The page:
So Jeffrey was baptized. And I was discovered. I was delighted and overwhelmed to discover that the gift that he had for me was this painting. If you look at it, you see an incredible depiction of a wounded Christ set against a background of gold and that’s meant to convey a powerful truth about who Jesus is and about who we are and about the world we live in, and the project for him as an artist and his own faith journey fused in this painting. And suddenly I realized why art mattered.

Over the next week, you and I have the opportunity to go through a similar journey to find ourselves, our small stories in the larger story of God’s story, the story of Jesus. And you and I are to test our lives and to test our world and to see ourselves in light of a powerful truth. That truth is not an argument. That truth is not a proposition. It’s not meant to keep you comfortable. It’s meant to change you. And all that will depend upon whether you’re willing to enter into that process and see yourselves and your world anew, from that perspective of Jesus, His own life, death, and resurrection.

In our readings for today, there’s something that is highlighted that I think is incredibly important to this exercise. With the one that keeps it going and keeps it true in the truest sense. And that is that running through this activity of placing yourself in God’s story is the recognition that it requires humility. We read in Philippians that Christ did not think equality with God is something to be exploited but humbled Himself in emptying Himself out, taking the form of a slave. That Greek for emptying tells you everything, kenosis. It’s a willingness to be poured out. Humility can be defined by many things but I think humility here is defined by the willingness to pour out yourself, to empty yourself, to be willing to give yourself totally to something larger than yourself. To find yourself in the midst of losing yourself.

We are told that that is precisely what Jesus did when He came among us to transform our world. And you and I in order to see yourself truthfully, to see our world truthfully need to mirror God’s own kenosis, God’s humility. That is the task before us. I want to offer you one more piece of art to look at. It’s a sculpture by Anselm Kiefer called Palmsonntag, my German is awful.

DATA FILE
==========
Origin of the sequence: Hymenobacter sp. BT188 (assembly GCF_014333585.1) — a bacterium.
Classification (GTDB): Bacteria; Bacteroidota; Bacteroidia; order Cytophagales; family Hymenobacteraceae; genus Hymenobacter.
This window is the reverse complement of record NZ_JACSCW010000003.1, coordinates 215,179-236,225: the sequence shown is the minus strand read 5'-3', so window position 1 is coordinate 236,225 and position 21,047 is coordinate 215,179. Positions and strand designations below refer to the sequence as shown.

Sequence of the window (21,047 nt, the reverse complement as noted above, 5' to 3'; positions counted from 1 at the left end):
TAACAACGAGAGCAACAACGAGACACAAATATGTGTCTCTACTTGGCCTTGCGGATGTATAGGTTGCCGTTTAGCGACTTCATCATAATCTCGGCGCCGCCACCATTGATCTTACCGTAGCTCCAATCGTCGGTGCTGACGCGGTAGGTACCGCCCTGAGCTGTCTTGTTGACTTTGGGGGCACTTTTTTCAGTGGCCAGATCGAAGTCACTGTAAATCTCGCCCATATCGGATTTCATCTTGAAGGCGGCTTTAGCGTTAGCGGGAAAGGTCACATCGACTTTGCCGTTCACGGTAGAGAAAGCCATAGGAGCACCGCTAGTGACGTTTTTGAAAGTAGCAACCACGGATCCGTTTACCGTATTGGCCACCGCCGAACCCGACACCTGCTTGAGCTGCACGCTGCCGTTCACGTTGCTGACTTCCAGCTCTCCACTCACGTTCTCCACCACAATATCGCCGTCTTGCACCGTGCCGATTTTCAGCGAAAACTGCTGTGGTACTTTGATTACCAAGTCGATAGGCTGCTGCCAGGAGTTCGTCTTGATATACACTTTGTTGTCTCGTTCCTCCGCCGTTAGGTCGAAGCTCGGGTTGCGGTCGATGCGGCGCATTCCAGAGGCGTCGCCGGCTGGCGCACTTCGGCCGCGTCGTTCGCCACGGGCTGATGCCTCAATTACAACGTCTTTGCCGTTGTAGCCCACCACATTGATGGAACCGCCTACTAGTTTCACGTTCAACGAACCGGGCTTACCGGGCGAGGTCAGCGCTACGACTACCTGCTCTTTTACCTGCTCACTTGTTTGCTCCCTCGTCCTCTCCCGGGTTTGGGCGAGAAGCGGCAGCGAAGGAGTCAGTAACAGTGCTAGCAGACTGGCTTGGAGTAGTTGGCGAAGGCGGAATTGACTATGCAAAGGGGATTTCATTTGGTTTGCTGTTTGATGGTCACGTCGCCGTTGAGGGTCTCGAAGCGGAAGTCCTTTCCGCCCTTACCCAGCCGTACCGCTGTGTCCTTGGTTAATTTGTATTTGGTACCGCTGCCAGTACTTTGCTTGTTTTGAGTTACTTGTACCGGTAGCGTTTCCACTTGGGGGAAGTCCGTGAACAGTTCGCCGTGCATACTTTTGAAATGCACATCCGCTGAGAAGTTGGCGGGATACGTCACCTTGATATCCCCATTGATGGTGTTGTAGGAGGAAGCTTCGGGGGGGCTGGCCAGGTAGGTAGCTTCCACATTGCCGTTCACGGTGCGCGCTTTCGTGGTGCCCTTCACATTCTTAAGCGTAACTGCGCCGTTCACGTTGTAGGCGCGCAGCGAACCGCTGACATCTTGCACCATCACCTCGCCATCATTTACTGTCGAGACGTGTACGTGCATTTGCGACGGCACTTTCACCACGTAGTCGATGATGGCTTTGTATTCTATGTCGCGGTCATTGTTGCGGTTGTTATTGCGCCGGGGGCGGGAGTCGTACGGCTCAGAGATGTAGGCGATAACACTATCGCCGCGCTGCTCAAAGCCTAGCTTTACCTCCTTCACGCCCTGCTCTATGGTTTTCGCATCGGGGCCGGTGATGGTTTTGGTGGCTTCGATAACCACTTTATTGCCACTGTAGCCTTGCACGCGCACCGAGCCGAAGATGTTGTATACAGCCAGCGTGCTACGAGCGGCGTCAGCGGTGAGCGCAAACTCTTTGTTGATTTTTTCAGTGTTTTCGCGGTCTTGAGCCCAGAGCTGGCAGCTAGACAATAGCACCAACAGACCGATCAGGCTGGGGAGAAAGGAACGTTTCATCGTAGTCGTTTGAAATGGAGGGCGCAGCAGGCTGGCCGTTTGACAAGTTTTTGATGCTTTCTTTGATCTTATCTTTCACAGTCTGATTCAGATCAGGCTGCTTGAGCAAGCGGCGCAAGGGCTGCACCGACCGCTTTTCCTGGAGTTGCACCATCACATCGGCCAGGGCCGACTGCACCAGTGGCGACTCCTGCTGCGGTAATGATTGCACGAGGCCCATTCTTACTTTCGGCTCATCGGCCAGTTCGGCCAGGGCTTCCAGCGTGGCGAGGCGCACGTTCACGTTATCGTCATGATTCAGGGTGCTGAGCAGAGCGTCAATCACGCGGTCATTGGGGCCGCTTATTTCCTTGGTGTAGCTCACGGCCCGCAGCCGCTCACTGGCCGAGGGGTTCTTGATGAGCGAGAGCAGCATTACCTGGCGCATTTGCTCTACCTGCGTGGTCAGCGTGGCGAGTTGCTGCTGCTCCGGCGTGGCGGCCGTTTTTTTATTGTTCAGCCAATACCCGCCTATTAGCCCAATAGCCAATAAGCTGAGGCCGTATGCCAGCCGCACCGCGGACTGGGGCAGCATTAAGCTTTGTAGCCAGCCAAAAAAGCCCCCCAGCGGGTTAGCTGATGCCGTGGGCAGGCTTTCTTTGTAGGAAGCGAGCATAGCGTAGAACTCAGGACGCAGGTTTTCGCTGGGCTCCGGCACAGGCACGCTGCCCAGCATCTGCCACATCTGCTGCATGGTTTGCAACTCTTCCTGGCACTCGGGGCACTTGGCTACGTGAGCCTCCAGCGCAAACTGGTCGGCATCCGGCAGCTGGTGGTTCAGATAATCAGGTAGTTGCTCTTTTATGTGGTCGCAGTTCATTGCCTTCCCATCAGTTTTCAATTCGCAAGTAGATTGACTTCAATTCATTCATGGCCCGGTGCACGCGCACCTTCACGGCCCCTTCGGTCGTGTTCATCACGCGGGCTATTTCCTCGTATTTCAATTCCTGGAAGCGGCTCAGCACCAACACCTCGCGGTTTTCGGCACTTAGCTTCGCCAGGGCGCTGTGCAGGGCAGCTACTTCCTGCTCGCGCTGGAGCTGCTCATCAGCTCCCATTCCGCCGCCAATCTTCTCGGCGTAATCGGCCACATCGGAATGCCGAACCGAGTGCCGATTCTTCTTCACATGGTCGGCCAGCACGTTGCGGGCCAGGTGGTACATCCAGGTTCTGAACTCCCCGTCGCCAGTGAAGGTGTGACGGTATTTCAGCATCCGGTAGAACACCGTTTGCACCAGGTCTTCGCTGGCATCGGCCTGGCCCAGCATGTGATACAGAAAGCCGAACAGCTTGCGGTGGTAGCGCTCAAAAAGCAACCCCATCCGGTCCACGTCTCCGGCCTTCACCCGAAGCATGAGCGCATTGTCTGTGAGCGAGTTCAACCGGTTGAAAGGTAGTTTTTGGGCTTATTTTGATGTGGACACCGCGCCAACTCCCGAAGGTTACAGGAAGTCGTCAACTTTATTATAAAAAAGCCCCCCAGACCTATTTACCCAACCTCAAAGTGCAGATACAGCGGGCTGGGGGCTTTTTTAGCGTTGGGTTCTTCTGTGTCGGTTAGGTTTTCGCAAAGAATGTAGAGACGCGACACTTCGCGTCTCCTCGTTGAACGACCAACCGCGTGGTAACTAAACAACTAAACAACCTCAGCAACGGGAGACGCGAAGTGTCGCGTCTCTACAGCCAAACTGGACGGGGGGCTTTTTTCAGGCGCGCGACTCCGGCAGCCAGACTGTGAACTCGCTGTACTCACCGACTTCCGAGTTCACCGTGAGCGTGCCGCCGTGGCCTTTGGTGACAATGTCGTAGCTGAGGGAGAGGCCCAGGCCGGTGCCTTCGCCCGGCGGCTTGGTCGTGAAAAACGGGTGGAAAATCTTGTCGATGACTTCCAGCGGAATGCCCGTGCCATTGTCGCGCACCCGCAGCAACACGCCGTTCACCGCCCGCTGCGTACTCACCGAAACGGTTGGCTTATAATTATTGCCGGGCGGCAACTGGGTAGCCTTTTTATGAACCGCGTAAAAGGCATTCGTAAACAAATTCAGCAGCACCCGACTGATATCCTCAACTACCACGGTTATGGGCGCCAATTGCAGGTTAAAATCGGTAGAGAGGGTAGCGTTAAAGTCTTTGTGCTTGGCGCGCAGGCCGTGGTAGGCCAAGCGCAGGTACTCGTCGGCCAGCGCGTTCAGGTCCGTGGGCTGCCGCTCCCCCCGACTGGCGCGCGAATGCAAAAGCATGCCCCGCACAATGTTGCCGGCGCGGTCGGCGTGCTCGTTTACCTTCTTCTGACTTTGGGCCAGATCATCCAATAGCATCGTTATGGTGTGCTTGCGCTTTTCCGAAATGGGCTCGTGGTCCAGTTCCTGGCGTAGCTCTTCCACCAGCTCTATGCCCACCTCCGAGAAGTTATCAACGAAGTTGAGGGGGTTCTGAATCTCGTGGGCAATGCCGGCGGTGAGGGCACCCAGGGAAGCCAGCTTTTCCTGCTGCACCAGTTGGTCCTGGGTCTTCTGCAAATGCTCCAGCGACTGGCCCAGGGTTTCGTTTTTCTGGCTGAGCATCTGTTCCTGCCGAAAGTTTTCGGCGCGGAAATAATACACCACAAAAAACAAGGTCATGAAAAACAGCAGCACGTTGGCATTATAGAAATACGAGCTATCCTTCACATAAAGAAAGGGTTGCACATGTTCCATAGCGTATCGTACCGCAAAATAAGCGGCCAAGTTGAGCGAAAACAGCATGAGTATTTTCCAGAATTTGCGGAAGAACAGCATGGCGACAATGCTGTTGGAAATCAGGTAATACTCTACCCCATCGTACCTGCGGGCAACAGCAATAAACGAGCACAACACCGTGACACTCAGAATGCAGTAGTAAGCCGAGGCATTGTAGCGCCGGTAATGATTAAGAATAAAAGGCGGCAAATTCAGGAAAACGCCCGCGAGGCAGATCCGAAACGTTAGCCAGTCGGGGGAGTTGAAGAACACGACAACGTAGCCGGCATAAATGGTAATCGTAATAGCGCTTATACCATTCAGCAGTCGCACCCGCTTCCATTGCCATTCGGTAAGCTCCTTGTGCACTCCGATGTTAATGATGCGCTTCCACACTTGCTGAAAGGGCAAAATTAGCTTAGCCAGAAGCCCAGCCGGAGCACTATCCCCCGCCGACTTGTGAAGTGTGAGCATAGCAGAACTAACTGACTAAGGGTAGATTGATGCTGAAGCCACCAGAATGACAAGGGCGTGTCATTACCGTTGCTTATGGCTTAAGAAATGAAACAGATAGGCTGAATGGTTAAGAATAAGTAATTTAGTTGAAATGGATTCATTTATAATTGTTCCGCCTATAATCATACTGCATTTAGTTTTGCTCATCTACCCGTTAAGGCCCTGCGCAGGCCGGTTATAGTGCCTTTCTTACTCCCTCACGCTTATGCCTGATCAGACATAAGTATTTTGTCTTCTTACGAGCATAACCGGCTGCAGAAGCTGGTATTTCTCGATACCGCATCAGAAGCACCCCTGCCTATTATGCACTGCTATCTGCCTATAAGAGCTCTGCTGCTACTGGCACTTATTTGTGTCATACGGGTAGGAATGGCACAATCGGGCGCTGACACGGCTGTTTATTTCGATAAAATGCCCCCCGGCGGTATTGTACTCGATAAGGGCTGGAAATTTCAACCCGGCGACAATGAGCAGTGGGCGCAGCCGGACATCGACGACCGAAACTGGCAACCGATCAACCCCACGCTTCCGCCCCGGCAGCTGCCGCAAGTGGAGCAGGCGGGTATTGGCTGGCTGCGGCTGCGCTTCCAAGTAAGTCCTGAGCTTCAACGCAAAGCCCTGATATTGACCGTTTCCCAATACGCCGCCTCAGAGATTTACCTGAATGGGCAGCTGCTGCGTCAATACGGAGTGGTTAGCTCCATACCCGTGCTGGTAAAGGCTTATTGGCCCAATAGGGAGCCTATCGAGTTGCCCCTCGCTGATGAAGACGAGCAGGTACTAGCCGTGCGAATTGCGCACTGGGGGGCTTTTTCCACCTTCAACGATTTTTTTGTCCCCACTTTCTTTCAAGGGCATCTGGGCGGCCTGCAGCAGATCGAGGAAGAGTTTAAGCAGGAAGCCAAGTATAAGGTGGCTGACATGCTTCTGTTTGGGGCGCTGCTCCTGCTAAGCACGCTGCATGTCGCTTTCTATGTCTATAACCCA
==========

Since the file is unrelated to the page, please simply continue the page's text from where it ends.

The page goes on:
Kiefer was born in 1945 and most of his early career as an artist was spent trying to figure out how it was that Germany could rebuild out of its own cultural resources, a new image of itself, a truthful image of itself in light of everything that happened in World War II, in light of the rise of national socialism, in light of The Holocaust. And so he came to the conclusion that art and the world and people need to recognize the reality of the spiritual world we live in, and yet at the same time to always be aware of how these powerful myths and beliefs that we hold onto can be used to wound people and perpetuate evil.

And so Palm Sunday is his attempt to draw upon the deepest resources in the Christian tradition and yet to see it as something which is not going to wound, not going to perpetuate evil but somehow communicate and connote and inspire healing and wholeness and I would say truthfulness. And so you have this incredible large lifelike, life size Palm tree that has been blown over and is lying on the ground and you’re invited as the viewer to see in that Palm tree all the things that you’ve tended to believe and all the things that you have tended to hold dear as both powerful and yet needing to be submitted to a larger truth claim.

The propensity for us to wave our Palms, Kiefer says, is something that we’ve done time and time again because there have been many people who have come into a large city riding on a horse and proclaiming to be our rulers. Only someone who sees in this image an opportunity to humble herself and to see in this celebration of Palm Sunday, an opportunity to humble herself will be able to see the truth of Christianity.

Of course there is one more angle when we look at this beautiful sculpture and that is that the Palm does not simply represent human tendencies to celebrate things and to raise up grand myths, the Palm itself is a type of Christ who was cast down. But not by any natural disaster so that we might live more powerfully. What is the powerful truth that God is showing to you this week and the stories of Jesus’ life, death, and resurrection? What in your life needs to be emptied out? How can you find resources in this larger story to make sense of your story? In what way will you be changed? These are the questions you and I must ponder as we walk these days. Amen.